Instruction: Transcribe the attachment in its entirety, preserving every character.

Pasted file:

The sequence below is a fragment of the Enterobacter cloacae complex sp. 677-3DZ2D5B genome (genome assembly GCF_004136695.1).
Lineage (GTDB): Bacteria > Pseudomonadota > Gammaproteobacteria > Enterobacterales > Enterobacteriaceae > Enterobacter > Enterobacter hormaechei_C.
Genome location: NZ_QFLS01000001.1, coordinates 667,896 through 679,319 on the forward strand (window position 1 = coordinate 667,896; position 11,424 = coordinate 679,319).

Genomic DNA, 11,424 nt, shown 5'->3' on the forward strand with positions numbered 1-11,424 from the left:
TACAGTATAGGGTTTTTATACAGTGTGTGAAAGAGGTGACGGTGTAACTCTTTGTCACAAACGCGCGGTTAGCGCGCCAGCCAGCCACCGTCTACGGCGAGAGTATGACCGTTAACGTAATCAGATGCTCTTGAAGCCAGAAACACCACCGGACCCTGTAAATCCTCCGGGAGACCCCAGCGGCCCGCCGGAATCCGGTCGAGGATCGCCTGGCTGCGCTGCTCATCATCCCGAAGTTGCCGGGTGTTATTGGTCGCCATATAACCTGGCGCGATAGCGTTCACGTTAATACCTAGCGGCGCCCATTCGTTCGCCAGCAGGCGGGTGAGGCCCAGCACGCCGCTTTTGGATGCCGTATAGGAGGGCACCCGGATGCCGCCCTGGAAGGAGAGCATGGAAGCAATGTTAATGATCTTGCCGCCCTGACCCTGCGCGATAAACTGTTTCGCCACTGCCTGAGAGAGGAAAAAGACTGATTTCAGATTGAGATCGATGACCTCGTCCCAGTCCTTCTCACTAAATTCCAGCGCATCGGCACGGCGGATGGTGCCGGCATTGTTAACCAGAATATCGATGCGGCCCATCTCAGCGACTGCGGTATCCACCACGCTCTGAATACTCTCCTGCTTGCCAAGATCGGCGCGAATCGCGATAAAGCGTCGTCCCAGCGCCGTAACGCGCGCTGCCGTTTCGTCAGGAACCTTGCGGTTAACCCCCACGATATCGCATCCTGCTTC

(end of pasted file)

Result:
The sequence below is a fragment of the Enterobacter cloacae complex sp. 677-3DZ2D5B genome (genome assembly GCF_004136695.1).
Lineage (GTDB): Bacteria > Pseudomonadota > Gammaproteobacteria > Enterobacterales > Enterobacteriaceae > Enterobacter > Enterobacter hormaechei_C.
Genome location: NZ_QFLS01000001.1, coordinates 667,896 through 679,319 on the forward strand (window position 1 = coordinate 667,896; position 11,424 = coordinate 679,319).

Genomic DNA, 11,424 nt, shown 5'->3' on the forward strand with positions numbered 1-11,424 from the left:
TACAGTATAGGGTTTTTATACAGTGTGTGAAAGAGGTGACGGTGTAACTCTTTGTCACAAACGCGCGGTTAGCGCGCCAGCCAGCCACCGTCTACGGCGAGAGTATGACCGTTAACGTAATCAGATGCTCTTGAAGCCAGAAACACCACCGGACCCTGTAAATCCTCCGGGAGACCCCAGCGGCCCGCCGGAATCCGGTCGAGGATCGCCTGGCTGCGCTGCTCATCATCCCGAAGTTGCCGGGTGTTATTGGTCGCCATATAACCTGGCGCGATAGCGTTCACGTTAATACCTAGCGGCGCCCATTCGTTCGCCAGCAGGCGGGTGAGGCCCAGCACGCCGCTTTTGGATGCCGTATAGGAGGGCACCCGGATGCCGCCCTGGAAGGAGAGCATGGAAGCAATGTTAATGATCTTGCCGCCCTGACCCTGCGCGATAAACTGTTTCGCCACTGCCTGAGAGAGGAAAAAGACTGATTTCAGATTGAGATCGATGACCTCGTCCCAGTCCTTCTCACTAAATTCCAGCGCATCGGCACGGCGGATGGTGCCGGCATTGTTAACCAGAATATCGATGCGGCCCATCTCAGCGACTGCGGTATCCACCACGCTCTGAATACTCTCCTGCTTGCCAAGATCGGCGCGAATCGCGATAAAGCGTCGTCCCAGCGCCGTAACGCGCGCTGCCGTTTCGTCAGGAACCTTGCGGTTAACCCCCACGATATCGCATCCTGCTTC